The easiest thing to reach for, I've found, is a tarot card (or playing card -- but tarots may be slightly larger though no thicker). The tarot card is decorative enough without any distracting additions, and it's not going to slide around or fall out or seem either too substantial or not substantial enough. And buying a pack of tarot cards in a style you like is much cheaper than buying individual bookmarks. Bookmarks, like socks, tend to go missing. When you've got a pack to draw from, it doesn't matter.

A neologism I hate

I loathe -- despise, scorn, spurn -- the relatively new verb 'to impact'. I didn't like it when it was new, way back some time in the late 1980s, and I haven't got any fonder since.

Even less do I like this formulation, in a new book about refrigeration: 'Chapter Six considers how the machine has impacted on food consumption...'. IMPACTED ON. In what god-forsaken universe is that English?? As my high school friend Laura would have said: 'Oh, barf!'. I'm more refined, so I'll simply say: Good lord. It's as if the words 'affected', 'changed', or 'irrevocably altered' don't exist. But wait -- they do!

The 'ghost' of Chummy

When we had just lost our girl, a day or two out (I forget now: time blurs), my feather pillow was hunched where I always sleep. Chummy sometimes put herself there: she slept with us in the bed every night, and she would often curl up by my pillows until I got to bed (she and her dad would usually go in sooner). But this time, there was just the dark blue pillowcase, gaping to show the white feather pillow within it. My husband, seeing this, gasped at first: his mind interpreted it for a fraction of a second as Chummy, with the white mimicking the white 'mantle' of her natural coat. And the odd thing is, when he shuddered and I turned to see what he had shuddered at, I had the identical reaction: I almost 'saw' Chummy as the small hunched being with the white at her neck. We knew we had been fooled, but we both felt spooked. We interpreted some ordinary object as being something alive, since we wanted her to be there and were appalled that she was not.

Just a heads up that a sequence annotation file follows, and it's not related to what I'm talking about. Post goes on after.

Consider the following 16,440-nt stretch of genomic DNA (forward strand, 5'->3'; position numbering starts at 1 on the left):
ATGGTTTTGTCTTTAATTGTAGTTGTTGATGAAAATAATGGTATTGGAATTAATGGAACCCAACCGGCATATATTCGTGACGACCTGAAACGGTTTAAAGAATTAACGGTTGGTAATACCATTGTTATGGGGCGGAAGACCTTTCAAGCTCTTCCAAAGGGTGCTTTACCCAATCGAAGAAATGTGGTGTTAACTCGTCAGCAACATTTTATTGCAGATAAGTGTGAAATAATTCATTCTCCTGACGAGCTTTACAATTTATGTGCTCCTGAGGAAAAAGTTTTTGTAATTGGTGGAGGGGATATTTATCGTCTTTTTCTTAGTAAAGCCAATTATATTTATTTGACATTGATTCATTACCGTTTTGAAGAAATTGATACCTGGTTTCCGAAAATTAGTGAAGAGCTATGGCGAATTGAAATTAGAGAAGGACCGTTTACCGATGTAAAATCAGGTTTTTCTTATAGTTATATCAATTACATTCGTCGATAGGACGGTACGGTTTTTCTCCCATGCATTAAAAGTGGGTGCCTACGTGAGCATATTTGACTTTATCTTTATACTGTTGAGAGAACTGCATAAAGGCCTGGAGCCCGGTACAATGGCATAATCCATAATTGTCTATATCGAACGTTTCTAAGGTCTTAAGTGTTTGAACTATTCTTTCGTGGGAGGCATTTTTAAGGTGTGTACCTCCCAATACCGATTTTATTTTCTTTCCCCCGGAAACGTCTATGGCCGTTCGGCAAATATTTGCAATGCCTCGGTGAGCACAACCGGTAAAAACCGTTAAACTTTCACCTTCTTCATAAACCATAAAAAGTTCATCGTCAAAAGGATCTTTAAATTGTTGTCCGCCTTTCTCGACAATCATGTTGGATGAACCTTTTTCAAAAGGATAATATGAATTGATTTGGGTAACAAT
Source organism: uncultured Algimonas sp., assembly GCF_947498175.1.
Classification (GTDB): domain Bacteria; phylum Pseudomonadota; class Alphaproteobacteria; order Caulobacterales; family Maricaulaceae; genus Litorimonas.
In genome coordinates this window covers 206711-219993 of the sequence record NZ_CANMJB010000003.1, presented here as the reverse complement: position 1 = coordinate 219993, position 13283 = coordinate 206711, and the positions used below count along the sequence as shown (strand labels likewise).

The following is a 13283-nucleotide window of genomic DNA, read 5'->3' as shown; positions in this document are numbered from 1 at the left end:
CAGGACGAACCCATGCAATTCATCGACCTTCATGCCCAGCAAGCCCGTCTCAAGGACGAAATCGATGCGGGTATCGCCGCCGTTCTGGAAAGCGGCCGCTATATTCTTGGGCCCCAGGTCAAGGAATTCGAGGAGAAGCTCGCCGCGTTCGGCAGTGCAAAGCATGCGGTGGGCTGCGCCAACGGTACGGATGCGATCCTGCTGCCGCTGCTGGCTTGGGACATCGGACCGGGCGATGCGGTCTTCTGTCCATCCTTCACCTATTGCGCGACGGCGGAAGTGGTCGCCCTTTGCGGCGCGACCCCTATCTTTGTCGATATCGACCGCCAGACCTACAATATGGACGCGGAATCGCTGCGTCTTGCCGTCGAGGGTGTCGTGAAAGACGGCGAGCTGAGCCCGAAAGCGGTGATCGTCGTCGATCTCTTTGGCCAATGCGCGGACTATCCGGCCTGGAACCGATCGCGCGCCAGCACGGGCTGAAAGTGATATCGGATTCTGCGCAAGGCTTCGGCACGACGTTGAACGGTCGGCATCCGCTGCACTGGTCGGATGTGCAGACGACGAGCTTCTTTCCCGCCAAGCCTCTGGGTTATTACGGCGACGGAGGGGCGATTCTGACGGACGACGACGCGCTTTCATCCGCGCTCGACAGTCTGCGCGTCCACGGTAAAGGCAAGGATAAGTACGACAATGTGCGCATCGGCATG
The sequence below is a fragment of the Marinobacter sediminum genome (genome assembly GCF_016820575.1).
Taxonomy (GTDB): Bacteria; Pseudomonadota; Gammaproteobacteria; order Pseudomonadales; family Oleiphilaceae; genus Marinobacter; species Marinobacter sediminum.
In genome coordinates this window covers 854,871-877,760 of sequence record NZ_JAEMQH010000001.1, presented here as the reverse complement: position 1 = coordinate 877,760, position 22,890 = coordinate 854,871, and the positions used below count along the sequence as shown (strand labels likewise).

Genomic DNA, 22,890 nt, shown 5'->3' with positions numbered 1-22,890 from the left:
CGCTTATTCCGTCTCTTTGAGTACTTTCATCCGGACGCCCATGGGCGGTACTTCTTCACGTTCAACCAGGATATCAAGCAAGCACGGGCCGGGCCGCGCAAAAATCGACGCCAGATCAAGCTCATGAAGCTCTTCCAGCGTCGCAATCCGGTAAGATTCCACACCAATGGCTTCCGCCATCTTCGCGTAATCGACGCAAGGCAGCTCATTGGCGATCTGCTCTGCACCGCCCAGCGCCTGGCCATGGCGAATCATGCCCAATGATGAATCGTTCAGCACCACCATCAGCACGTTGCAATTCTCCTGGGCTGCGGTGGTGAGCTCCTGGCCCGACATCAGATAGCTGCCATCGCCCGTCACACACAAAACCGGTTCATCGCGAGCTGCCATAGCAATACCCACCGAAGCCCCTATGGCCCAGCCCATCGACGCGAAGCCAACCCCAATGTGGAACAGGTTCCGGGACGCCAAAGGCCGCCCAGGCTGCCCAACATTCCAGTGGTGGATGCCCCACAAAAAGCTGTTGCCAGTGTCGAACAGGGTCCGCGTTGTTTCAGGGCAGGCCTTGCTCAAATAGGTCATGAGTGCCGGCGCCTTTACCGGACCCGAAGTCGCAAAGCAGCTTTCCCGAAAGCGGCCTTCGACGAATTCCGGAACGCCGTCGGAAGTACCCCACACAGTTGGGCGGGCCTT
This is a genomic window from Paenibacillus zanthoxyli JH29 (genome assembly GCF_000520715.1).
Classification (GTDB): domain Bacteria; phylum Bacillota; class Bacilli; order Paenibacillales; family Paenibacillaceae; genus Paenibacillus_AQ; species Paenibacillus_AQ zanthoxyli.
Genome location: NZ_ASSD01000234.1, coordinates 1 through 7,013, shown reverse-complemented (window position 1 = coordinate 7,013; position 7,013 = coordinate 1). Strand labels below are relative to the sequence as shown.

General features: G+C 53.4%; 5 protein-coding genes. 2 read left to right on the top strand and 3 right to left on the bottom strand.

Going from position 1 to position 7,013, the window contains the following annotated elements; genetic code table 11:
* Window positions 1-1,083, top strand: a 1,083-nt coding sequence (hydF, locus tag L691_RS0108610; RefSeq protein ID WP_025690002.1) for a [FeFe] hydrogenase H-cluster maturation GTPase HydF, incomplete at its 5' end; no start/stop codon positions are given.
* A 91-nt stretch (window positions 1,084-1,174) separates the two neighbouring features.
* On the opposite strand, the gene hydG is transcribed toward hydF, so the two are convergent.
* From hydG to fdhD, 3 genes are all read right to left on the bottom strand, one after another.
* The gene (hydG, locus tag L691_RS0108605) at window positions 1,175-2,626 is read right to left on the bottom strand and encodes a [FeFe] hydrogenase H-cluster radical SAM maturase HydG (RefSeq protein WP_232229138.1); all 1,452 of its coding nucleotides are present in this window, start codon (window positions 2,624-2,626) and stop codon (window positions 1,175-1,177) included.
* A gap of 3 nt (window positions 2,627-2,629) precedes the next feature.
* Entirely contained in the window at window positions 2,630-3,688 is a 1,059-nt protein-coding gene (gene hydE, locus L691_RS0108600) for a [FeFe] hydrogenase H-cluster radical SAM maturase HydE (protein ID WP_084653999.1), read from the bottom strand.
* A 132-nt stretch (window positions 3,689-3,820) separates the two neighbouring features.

This Christmas night

My daughter is in the Intensive Care Unit with other dogs that are gravely ill. Our Christmas presents sit unwrapped, the tree is unlit, and the rib roast with mashed potatoes and other delights remain unconsumed. The games we had looked forward to playing are still pristinely unplayed in their boxes. We had to cancel Christmas, or at least, if there is time, postpone it. But our girl is still with us, and that's all that matters. 

The late Linda McCartney

has always struck me as odd.

Odd-looking: the feathery-blonde almost-not-there eyebrows; the singularly strange short haircut at her forehead, not transitioning with any grace to the longer hair in back and below; her prominent adam's apple and pointy, elephant-skinned elbows; and those eyes, slanting sharply downward at the far corners -- just like Paul's. I reckon those Paul-mimicking eyes -- how many in the general population have that unusual configuration? -- had much to do with attracting him immediately to her presence.

She also struck me, in an interview that was recorded on their extensive Sussex property many years ago, as rather a princess: most people would LOVE to have her problems (the problems of having almost too much of what you've always wanted). They were sort of non-problems, the problems that only people with more money than imagination and emotional clarity can have. I didn't feel sorry for her. But then, I couldn't understand Paul's deep depression at the break-up of the Beatles, either. 

Still. Linda clearly enjoyed life and she made vegetarianism not only more popular but easier to embrace as a way of life, as well. As a singer she was unimpressive, but she did have a lovely speaking voice. She was mainly 'the wife of', but she modestly made the most of it, in a way that made the world a better place.

My fraser fir Christmas tree

Having said that about Christmas Avoidance Syndrome, I have to confess that I mean that only in the sense of acknowledging the festival publicly, out in public spaces. At home I have long since bought -- and wrapped -- numerous presents, as is my habit, so as not to be swamped when the season is truly upon us. In short, I've nothing against quiet, even secretive, Xmas preparations. And there is one thing you really can't delay on, and that's a fresh fir tree. If you leave it too late you'll be looking at fake ones, and then you'll be looking at only the oddball fake ones that are left when everything else has been sold off. A couple of years back we found ourselves face to face with something that looked like a candidate for the Turner prize. We had ummed and ahhed too long about whether we wanted fake or fresh, or what. So we ended up with nothing.